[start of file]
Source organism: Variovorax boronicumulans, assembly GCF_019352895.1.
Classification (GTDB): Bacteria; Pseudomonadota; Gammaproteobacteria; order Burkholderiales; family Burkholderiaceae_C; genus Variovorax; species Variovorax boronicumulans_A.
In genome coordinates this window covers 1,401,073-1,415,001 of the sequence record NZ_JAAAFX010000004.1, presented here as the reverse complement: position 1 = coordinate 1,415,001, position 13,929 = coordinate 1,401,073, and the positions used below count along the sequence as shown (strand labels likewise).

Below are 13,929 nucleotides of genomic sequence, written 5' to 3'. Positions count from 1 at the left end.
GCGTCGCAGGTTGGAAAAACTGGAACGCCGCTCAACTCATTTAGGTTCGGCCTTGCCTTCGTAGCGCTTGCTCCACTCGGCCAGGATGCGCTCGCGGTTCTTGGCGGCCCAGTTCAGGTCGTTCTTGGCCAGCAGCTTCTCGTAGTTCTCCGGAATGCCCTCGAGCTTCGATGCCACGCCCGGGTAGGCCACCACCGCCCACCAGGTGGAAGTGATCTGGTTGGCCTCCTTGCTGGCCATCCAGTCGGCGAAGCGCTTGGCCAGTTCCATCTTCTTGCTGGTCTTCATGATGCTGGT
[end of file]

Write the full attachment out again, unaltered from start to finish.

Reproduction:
Source organism: Variovorax boronicumulans, assembly GCF_019352895.1.
Classification (GTDB): Bacteria; Pseudomonadota; Gammaproteobacteria; order Burkholderiales; family Burkholderiaceae_C; genus Variovorax; species Variovorax boronicumulans_A.
In genome coordinates this window covers 1,401,073-1,415,001 of the sequence record NZ_JAAAFX010000004.1, presented here as the reverse complement: position 1 = coordinate 1,415,001, position 13,929 = coordinate 1,401,073, and the positions used below count along the sequence as shown (strand labels likewise).

Below are 13,929 nucleotides of genomic sequence, written 5' to 3'. Positions count from 1 at the left end.
GCGTCGCAGGTTGGAAAAACTGGAACGCCGCTCAACTCATTTAGGTTCGGCCTTGCCTTCGTAGCGCTTGCTCCACTCGGCCAGGATGCGCTCGCGGTTCTTGGCGGCCCAGTTCAGGTCGTTCTTGGCCAGCAGCTTCTCGTAGTTCTCCGGAATGCCCTCGAGCTTCGATGCCACGCCCGGGTAGGCCACCACCGCCCACCAGGTGGAAGTGATCTGGTTGGCCTCCTTGCTGGCCATCCAGTCGGCGAAGCGCTTGGCCAGTTCCATCTTCTTGCTGGTCTTCATGATGCTGGT